A focus on decarbonisation

But there are still some “missing pieces,” says Caldecott. 

“One is how you ensure companies are talking about more than just climate mitigation when they map out their strategy for transitioning towards a sustainable economy, because sustainability isn’t just about net zero.”

Climate adaptation is a particularly glaring omission from the rules. 

For example, while the ESRS outlines the need for entities to report on their climate adaptation efforts and resilience to physical risks in its broader requirements, its transition plan standards don’t address the issue. 

The focus of the UK’s efforts are also on decarbonisation, although the TPT has dedicated work streams on nature, the just transition and climate adaptation.

“We don’t yet have a clear view on how to integrate all these elements into a coherent and comprehensive sustainability transition plan, but it should be a priority for everyone working in this area,” says Caldecott. 

REP understands that researchers for the European Commission are developing a methodology for assessing physical and localised climate issues such as resource scarcity, politics and infrastructure in corporate transition plans, but the project is at a very early stage.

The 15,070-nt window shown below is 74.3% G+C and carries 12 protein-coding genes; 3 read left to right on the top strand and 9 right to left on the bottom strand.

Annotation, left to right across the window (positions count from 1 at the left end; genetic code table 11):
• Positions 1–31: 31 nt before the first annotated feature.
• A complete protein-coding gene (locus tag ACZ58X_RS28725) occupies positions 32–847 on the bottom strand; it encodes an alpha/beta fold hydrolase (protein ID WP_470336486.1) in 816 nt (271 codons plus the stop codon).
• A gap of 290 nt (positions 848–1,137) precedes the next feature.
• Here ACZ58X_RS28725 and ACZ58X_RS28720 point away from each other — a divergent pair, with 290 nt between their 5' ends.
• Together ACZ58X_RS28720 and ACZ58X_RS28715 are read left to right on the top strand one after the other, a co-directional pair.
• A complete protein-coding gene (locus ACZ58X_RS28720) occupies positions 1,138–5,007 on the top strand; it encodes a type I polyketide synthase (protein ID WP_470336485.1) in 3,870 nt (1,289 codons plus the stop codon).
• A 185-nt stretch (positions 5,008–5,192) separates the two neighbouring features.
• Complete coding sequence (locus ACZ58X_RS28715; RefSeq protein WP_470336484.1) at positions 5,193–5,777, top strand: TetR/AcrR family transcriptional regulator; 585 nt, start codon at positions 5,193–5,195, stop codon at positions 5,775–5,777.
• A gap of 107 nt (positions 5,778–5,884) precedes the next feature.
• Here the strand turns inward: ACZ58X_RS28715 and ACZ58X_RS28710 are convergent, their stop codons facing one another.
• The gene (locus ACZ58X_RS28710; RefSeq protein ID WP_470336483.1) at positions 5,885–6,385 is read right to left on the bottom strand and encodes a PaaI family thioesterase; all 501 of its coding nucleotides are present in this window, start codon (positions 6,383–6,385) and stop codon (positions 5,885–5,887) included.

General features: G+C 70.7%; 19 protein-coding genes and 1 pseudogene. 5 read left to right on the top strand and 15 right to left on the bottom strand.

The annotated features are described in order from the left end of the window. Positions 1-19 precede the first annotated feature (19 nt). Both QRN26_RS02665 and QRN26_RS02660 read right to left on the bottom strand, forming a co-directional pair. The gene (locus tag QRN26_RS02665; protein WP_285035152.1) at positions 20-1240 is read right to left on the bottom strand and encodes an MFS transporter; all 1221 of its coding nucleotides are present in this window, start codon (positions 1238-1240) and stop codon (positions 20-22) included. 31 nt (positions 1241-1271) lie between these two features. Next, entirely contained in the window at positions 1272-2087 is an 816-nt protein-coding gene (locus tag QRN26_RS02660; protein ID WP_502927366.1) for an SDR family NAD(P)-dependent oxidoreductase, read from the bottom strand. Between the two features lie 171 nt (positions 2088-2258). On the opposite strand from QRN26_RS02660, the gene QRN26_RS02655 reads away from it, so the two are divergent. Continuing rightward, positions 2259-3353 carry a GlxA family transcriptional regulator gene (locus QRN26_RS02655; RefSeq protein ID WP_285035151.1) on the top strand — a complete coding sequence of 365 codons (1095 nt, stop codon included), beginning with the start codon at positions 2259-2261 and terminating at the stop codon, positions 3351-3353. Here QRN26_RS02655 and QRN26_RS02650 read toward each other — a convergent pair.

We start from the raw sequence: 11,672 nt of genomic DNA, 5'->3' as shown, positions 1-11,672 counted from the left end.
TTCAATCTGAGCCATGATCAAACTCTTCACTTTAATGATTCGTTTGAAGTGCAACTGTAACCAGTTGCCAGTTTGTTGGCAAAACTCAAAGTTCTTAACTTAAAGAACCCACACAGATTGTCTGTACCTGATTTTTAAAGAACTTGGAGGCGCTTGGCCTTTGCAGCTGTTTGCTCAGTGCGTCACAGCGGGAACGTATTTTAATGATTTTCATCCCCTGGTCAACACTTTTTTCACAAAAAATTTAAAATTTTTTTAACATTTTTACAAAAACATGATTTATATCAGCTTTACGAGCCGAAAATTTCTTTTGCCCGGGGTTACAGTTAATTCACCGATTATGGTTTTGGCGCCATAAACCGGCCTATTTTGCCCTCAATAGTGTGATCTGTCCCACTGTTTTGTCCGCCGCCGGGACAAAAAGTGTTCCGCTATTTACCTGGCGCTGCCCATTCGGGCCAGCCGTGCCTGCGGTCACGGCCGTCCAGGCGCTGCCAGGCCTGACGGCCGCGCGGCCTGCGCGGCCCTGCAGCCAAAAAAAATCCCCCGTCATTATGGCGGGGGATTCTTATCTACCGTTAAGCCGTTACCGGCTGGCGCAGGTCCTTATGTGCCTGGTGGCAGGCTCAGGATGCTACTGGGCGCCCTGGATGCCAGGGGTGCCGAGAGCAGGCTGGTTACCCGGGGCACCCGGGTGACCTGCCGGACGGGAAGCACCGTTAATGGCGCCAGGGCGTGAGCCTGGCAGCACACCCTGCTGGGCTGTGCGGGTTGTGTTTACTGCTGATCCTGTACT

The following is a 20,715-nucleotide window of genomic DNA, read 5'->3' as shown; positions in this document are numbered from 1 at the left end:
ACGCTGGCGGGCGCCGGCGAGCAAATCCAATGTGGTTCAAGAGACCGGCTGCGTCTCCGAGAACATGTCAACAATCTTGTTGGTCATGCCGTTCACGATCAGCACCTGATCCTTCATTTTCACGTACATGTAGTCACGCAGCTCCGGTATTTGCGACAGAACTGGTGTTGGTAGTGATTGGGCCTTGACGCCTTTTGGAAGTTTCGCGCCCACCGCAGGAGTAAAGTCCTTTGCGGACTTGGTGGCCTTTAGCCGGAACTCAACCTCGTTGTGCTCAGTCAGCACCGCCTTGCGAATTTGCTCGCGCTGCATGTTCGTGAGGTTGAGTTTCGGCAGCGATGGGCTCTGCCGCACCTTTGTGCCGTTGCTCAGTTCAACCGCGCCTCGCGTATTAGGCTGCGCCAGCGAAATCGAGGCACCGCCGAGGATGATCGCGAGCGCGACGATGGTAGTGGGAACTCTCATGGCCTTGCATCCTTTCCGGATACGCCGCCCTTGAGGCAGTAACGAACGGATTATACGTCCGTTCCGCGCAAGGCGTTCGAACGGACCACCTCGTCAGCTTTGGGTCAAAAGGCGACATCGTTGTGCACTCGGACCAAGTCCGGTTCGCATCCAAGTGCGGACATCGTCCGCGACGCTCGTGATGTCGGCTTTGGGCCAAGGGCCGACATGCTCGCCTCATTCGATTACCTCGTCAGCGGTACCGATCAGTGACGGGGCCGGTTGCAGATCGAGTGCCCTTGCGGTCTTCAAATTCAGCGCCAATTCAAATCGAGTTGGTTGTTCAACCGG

Using transition plans to raise finance

While regulators see these strategies as a means of assessing risk, opportunity and impact, they have a more immediate financial use for companies themselves.

“Any company wanting to raise transition finance without running the risk of greenwashing accusations should start with a climate transition plan that sets out its long-term strategy,” says Elia Trippel, a special advisor to the directors of the OECD’s environmental unit, and co-author of a report on the credibility of transition plans. 

“Transition finance is going to be crucial, but it’s much more complex and reputationally risky than traditional green finance, where investors simply support assets that are already low-carbon. In the list of tools that can make it simpler and reduce those risks, transition plans are at the top."

The OECD report identifies 14 different initiatives that provide voluntary guidance for, or analysis of, climate transition plans - including the Glasgow Financial Alliance for Net Zero, the Climate Bonds Initiative, CDP and the Science Based Targets initiative.